If we are asking too many questions throughout our book reading, it becomes an unbalanced conversation. We all know those people who make us feel as though we are in an interview answering twenty questions – it is unnatural.  Over questioning during book reading limits the opportunities for your child to learn from you.

If adults use more abstract and sophisticated language in their conversations with children, children will raise the level of their language.

BE A RICH READER

Our RichREADING activity cards give you information about the language for thinking and learning and a comprehension skill is targeted in each book box. We provide you with facts and practical tips for how to extend comprehension for your child.  Every box includes specific examples of comments and questions to try during your read alouds.

Out 6 month memberships are great for building a home library or purchase a gift box for a special someone on our SHOP page today.

We know you are reading aloud to your child everyday, why not get more bang for your buck, and become a RichREADER today!

Thanks for hearing our call,
Your Little Birdies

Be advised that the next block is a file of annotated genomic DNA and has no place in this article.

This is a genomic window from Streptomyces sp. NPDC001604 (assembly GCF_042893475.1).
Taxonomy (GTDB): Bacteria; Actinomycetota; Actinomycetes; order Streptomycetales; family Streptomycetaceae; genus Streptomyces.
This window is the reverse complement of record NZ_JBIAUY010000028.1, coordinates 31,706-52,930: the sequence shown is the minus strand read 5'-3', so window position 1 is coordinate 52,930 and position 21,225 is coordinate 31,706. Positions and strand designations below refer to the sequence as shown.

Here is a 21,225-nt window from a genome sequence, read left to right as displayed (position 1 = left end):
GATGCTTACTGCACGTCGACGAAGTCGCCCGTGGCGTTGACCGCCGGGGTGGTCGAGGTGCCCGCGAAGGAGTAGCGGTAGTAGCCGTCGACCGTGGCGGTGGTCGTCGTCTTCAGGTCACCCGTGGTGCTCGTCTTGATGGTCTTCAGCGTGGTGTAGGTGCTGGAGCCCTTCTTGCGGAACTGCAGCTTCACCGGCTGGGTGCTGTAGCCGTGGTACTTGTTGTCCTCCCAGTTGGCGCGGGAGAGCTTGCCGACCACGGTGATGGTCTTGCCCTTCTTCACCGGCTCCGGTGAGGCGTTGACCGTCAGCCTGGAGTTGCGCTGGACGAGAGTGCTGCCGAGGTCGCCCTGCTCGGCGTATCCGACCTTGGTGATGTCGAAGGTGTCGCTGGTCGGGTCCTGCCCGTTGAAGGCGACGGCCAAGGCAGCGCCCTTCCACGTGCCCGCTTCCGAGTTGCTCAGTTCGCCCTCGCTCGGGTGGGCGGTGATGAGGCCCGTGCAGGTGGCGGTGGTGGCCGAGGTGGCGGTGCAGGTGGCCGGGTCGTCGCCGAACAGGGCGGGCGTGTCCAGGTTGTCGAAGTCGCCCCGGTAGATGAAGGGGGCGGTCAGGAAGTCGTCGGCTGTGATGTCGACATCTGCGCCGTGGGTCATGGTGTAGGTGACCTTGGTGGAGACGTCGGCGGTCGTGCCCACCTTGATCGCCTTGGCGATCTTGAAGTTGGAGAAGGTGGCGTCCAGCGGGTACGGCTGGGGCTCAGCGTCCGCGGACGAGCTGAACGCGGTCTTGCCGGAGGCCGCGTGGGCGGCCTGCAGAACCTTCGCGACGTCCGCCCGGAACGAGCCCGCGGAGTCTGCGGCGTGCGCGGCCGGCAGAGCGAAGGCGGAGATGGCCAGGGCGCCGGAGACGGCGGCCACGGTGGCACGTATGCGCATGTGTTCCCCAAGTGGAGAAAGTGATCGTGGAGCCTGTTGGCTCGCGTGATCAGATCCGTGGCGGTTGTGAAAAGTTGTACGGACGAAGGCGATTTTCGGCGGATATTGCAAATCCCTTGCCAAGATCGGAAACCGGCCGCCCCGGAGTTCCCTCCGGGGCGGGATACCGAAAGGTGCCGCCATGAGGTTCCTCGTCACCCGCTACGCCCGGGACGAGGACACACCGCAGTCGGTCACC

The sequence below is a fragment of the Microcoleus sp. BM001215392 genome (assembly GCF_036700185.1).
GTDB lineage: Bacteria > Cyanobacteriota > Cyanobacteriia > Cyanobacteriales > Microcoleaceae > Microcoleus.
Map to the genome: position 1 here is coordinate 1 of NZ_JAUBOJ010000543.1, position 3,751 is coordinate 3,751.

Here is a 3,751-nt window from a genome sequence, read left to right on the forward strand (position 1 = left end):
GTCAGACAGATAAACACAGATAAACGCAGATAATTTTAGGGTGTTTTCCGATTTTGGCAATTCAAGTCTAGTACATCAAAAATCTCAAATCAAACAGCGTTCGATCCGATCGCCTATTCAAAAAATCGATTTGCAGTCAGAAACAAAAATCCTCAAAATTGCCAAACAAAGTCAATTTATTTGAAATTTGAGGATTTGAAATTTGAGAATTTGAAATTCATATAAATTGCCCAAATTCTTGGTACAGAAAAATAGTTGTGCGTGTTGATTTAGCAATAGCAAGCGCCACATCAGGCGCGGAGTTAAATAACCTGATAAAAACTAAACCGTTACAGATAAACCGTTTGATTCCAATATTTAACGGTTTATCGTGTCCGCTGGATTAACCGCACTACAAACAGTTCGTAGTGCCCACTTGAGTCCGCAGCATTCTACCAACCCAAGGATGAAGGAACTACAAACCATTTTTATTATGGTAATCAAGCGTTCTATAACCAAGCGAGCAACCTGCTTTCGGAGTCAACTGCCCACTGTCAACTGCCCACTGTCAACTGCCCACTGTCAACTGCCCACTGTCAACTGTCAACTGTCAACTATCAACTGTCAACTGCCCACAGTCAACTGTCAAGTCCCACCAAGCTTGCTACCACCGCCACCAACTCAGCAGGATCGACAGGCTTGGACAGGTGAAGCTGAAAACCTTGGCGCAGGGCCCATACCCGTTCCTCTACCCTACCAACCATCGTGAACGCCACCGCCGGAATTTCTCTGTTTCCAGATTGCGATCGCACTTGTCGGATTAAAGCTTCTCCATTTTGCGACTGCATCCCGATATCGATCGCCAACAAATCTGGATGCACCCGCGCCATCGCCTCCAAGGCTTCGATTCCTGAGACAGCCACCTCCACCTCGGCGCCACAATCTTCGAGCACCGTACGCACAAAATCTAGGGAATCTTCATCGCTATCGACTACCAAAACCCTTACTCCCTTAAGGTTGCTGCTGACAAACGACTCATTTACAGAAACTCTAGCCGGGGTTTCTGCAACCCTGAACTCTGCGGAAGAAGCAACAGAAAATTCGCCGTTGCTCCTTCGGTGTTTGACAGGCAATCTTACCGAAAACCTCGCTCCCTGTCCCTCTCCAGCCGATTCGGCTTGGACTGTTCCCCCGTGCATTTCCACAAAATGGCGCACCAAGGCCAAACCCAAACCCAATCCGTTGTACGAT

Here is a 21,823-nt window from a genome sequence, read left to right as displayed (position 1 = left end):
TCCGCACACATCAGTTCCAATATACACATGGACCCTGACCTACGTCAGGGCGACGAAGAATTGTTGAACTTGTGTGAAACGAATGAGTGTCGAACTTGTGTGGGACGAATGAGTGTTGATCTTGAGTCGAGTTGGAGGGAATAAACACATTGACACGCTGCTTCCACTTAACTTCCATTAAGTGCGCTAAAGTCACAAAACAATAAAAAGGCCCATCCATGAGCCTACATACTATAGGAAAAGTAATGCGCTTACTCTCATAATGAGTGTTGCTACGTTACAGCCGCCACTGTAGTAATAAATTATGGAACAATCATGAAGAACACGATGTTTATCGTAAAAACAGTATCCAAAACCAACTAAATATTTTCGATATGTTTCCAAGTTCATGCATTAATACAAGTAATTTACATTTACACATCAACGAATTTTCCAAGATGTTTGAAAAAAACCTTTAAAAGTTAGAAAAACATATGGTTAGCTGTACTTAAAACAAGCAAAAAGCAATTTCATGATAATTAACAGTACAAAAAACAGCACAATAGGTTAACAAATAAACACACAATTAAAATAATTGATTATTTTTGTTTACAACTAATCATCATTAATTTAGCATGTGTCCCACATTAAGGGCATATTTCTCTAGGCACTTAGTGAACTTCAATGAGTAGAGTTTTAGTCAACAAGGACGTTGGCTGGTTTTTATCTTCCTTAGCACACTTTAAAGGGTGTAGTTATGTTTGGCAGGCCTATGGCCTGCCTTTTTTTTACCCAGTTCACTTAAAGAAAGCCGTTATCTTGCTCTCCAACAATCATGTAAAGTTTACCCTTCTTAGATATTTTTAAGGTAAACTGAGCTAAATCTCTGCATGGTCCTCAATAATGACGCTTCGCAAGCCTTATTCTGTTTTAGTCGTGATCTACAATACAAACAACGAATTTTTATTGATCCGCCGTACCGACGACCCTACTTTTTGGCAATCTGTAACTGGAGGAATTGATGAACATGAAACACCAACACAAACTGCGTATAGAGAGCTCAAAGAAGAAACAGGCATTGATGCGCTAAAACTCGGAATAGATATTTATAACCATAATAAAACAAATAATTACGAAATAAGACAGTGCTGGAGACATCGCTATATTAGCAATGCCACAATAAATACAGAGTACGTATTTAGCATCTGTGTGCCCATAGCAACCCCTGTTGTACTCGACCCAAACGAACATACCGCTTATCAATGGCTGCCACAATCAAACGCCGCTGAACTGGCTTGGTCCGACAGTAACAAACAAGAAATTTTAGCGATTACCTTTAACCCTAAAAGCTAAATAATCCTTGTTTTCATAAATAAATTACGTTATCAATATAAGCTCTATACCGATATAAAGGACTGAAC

References:
Weitzman, E. & Greenberg, J. (2010). ABC and Beyond: Building Emergent Literacy in Early Childhood Settings. The Hanen Centre: Toronto.

Tips for helping your beginning reader

Many four year olds start to show an interest in reading. Once they have figured out that the little squiggles on the page mean something (i.e. having print awareness), their curiosity grows and they may tell you “I want to read”.  Then what? You may want to start whipping out sight word flashcards or sign your children up to reading apps like ‘Reading Eggs’. But here are three things any parent can do that will boost their child’s readiness for reading and set them up for literacy success in years to come. All three tips are based what research tells us are the foundational skills in reading, demonstrated by the Reading Rope (Stanovich, 1982).

Continue reading “Tips for helping your beginning reader”

4 year olds in the eyes of a speech pathologist

Four year olds are fascinating! A year that’s full of building on old skills while picking up brand-new ones at breakneck speed. Four is typically a lively, energetic, and sociable year. Confident about basics like speaking, running, drawing, and building things, your child is ready to use these skills to the fullest. Even more reserved  four year olds tend to enjoy the company of adults and children of all ages. Everybody seems fascinating now, from the postman to cousins to random new faces on the playground. But what do speech pathologist’s look for in a four year old? Continue reading “4 year olds in the eyes of a speech pathologist”

StoryPLAY: The story behind every story

If I asked, “What makes the Harry Potter series, Pride and Prejudice, 1984 such great books?”, most people would mention the well-developed characters, the vivid descriptions of the time and place or the fascinating storylines. Are these the core elements that make a story great? Is there a story behind every great story?

Continue reading “StoryPLAY: The story behind every story”